Non-starch & non-sugar diet

During a non-sugar, non-starch diet, you do not eat any foods that contain either starches or sugars. There are two approaches you can take with this diet, one based solely on all starches and sugars, and another based on processed sugars and starches. Which one you choose has a great impact on the foods you eat during this diet.

The Strict Non-Starch, Non-Sugar Diet

A strict non-starch, non-sugar diet has you eliminating sugar and starches in all forms. This essentially becomes a very low carbohydrate diet, since it is impossible to find a food that has carbohydrates without starch or sugar. This means that you will not eat any form of bread, rice or pasta. All fruit is out. Essentially you are eating meats, eggs, cheeses and green vegetables.
One of the benefits of this diet is that it is fairly hard to make bad food choices. No ice cream, cookies, cakes or fast food. Dieters who undertake this type of eating plan generally lose quite a bit of weight quickly. In addition, the high protein content of the diet means that you tend to not lose as much lean muscle tissue. However, this is a very difficult diet to start. Radically eliminating all forms of carbohydrates from the diet leads to very low levels of energy and lethargy while the body adapts.
If you choose to undertake a strict version of this diet, make sure you start it at the right time. Don't start this diet just as you are getting ready to start studying for final exams, or right before your big project. The best resource for this strict interpretation of the non-sugar, non-starch diet is the original Atkins Diet.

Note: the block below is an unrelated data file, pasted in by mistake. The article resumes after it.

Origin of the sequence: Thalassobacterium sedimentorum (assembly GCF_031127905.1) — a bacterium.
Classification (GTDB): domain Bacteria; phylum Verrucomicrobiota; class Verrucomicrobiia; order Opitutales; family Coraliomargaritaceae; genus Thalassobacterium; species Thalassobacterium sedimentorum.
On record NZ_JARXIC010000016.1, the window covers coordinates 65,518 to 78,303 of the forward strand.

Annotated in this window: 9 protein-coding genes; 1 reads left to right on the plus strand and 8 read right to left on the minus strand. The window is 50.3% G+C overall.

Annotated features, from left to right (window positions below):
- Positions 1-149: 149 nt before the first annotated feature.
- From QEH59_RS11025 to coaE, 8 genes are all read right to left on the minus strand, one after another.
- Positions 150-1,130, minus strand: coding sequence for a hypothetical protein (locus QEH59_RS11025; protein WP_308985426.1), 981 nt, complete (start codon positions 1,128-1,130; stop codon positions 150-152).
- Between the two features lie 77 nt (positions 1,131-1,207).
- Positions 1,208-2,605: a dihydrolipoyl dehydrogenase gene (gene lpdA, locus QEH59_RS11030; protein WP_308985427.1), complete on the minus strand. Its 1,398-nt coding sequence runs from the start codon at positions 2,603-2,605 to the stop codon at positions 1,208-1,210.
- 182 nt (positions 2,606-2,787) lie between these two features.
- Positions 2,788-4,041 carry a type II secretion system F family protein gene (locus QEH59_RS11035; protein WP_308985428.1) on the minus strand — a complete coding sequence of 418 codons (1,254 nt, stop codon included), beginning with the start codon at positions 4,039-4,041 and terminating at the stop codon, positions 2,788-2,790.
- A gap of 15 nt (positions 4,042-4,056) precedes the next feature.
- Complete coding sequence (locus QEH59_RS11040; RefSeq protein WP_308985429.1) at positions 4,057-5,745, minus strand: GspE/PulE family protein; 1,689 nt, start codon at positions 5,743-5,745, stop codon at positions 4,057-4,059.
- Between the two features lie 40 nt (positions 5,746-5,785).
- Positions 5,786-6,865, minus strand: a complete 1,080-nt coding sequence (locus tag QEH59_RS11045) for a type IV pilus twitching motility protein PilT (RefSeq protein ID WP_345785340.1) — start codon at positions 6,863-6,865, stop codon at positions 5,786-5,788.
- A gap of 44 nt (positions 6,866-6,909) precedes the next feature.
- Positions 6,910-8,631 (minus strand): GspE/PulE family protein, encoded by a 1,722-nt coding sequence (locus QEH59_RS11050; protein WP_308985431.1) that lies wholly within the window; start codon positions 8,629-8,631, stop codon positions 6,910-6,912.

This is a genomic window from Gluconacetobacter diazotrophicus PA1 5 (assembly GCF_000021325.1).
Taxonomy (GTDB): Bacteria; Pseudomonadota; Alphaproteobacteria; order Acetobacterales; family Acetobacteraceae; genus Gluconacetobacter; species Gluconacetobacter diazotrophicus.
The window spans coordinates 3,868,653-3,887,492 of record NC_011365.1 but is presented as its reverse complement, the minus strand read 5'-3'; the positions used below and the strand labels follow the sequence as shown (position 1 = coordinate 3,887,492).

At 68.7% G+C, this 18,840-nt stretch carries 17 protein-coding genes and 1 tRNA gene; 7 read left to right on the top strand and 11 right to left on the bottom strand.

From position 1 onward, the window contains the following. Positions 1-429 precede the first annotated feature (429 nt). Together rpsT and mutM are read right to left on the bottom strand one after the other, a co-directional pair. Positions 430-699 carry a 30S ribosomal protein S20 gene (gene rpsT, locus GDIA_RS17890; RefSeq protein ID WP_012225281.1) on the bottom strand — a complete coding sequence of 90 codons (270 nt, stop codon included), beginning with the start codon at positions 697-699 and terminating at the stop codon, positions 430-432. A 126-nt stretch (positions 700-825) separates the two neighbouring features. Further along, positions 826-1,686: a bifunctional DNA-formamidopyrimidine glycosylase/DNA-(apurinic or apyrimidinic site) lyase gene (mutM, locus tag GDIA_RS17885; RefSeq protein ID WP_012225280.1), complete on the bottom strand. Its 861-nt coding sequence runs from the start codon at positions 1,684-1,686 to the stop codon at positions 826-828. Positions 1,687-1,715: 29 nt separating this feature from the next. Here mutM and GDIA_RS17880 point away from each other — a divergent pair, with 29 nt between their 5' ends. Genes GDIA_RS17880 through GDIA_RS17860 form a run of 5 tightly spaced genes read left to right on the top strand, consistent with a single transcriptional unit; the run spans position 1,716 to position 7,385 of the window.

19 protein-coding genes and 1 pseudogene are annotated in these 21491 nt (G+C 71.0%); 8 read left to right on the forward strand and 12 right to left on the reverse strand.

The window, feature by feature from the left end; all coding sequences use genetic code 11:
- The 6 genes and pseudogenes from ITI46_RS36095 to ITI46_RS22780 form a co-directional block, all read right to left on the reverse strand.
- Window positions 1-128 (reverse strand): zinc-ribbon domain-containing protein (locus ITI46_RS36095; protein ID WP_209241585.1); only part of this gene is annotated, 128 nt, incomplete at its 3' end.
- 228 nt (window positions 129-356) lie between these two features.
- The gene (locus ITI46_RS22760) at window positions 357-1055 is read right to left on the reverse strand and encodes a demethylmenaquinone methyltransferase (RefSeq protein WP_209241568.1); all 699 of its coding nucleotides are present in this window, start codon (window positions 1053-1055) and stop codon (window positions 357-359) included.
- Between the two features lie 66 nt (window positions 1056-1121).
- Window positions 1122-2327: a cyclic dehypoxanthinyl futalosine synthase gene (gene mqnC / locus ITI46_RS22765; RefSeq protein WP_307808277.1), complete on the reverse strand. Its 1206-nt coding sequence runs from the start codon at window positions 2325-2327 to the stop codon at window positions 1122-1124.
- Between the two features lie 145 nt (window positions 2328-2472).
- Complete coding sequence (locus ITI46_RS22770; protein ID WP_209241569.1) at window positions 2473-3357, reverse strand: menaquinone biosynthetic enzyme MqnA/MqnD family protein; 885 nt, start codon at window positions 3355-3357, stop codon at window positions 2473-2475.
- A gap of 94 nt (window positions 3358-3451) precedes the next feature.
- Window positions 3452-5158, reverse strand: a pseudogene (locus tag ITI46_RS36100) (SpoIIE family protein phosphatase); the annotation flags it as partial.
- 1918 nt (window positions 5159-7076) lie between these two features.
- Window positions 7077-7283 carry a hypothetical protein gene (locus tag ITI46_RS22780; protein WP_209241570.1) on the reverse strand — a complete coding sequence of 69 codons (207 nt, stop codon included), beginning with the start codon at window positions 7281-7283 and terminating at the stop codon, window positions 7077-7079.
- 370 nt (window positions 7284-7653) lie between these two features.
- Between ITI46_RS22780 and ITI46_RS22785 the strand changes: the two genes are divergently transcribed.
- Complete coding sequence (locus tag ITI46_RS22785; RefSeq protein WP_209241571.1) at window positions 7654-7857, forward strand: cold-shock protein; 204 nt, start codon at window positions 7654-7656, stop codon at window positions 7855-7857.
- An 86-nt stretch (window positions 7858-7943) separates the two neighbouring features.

The Loose Non-Starch, Non-Sugar Diet

The loose form of the non-starch, non-sugar diet means that you do not eat any processed starches or sugars. Any starch or sugar in its natural form may be consumed. This opens up your diet quite a bit from the strict interpretation. Meats and vegetables are still in, but you have now added fruit and potatoes. Bread is still out, but there is a bit of debate on grains such as wild brown rice. Some versions add the brown rice, others leave it out. The good part of this diet is that it is hard to go wrong when you leave out all processed foods and focus solely on eating natural foods such as fruit, nuts, vegetables and meats. Another good thing is that you do not have the initial low energy and lethargy that you find on a strict no-sugar, no-starch diet. The bad part of this diet is that sometimes it is easy to start blurring the line between processed and natural food. "A potato is a natural food. So a crisp must be natural as well. Maybe if I cut my own potato and fry it in olive oil imported from Italy I can still call it natural." Don't allow yourself to slip into that type of thinking. Cut out all processed starches and sugars completely and stick to completely natural food choices. Two great resources for this version of the diet are The Paleo Diet by Loren Cordain or the No Flour No Sugar Diet by Dr. Peter Gott.

Tips for Both Diets

Either diet can work well, but you can do a few easy things to make either one much more likely to succeed. The first is to plan ahead. Know what you are going to eat the next day. Make sure you have that food on hand. Do not go to work and just hope everything works out. Make your lunch. Have ingredients ready for dinner. Making sure you have the right food will help you make sure you eat the right food.
The second tip relates to the first. You need to think about the times that you know are going to be difficult to keep your eating habits in line and make sure you have a plan to deal with it. If you are not eating any starches, an Italian restaurant could be difficult. Can you go somewhere else? If not, then commit to ordering a salad or chicken and vegetables. A good idea is to eat before you go out. It is easier to order a salad when you are just not hungry. The last tip is a simple one. Make sure you get in some exercise. You do not have to join a gym or run a marathon. Just make the commitment to something, even if it is to walk your dog every day. Doing something small every day is a lot better than planning to do something great tomorrow.

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